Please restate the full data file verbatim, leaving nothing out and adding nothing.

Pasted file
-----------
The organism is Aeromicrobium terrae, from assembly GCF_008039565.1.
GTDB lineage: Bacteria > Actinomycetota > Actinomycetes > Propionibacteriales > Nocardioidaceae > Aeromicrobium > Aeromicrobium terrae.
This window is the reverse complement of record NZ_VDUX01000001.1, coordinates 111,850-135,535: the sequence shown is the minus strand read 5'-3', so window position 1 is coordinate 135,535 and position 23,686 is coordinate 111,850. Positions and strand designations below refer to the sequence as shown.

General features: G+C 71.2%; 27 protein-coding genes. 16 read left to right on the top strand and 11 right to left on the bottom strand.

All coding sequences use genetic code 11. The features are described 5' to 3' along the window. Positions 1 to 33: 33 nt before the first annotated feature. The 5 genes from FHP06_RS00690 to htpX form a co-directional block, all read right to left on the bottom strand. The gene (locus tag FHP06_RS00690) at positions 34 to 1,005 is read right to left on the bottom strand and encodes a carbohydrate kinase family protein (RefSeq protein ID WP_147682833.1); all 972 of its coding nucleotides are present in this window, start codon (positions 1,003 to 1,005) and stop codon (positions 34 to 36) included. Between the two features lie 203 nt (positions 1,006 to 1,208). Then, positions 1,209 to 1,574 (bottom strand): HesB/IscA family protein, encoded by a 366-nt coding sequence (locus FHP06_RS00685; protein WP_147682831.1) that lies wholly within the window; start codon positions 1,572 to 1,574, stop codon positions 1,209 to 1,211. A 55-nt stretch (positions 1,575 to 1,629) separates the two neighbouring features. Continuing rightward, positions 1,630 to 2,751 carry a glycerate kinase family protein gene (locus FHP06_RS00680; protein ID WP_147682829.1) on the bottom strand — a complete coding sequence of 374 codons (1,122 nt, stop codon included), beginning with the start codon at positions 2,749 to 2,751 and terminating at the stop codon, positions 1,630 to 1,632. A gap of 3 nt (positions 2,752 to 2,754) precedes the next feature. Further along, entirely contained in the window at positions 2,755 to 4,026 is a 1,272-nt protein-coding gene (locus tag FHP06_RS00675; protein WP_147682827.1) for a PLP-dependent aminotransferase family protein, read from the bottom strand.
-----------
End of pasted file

The organism is Aeromicrobium terrae, from assembly GCF_008039565.1.
GTDB lineage: Bacteria > Actinomycetota > Actinomycetes > Propionibacteriales > Nocardioidaceae > Aeromicrobium > Aeromicrobium terrae.
This window is the reverse complement of record NZ_VDUX01000001.1, coordinates 111,850-135,535: the sequence shown is the minus strand read 5'-3', so window position 1 is coordinate 135,535 and position 23,686 is coordinate 111,850. Positions and strand designations below refer to the sequence as shown.

General features: G+C 71.2%; 27 protein-coding genes. 16 read left to right on the top strand and 11 right to left on the bottom strand.

All coding sequences use genetic code 11. The features are described 5' to 3' along the window. Positions 1 to 33: 33 nt before the first annotated feature. The 5 genes from FHP06_RS00690 to htpX form a co-directional block, all read right to left on the bottom strand. The gene (locus tag FHP06_RS00690) at positions 34 to 1,005 is read right to left on the bottom strand and encodes a carbohydrate kinase family protein (RefSeq protein ID WP_147682833.1); all 972 of its coding nucleotides are present in this window, start codon (positions 1,003 to 1,005) and stop codon (positions 34 to 36) included. Between the two features lie 203 nt (positions 1,006 to 1,208). Then, positions 1,209 to 1,574 (bottom strand): HesB/IscA family protein, encoded by a 366-nt coding sequence (locus FHP06_RS00685; protein WP_147682831.1) that lies wholly within the window; start codon positions 1,572 to 1,574, stop codon positions 1,209 to 1,211. A 55-nt stretch (positions 1,575 to 1,629) separates the two neighbouring features. Continuing rightward, positions 1,630 to 2,751 carry a glycerate kinase family protein gene (locus FHP06_RS00680; protein ID WP_147682829.1) on the bottom strand — a complete coding sequence of 374 codons (1,122 nt, stop codon included), beginning with the start codon at positions 2,749 to 2,751 and terminating at the stop codon, positions 1,630 to 1,632. A gap of 3 nt (positions 2,752 to 2,754) precedes the next feature. Further along, entirely contained in the window at positions 2,755 to 4,026 is a 1,272-nt protein-coding gene (locus tag FHP06_RS00675; protein WP_147682827.1) for a PLP-dependent aminotransferase family protein, read from the bottom strand.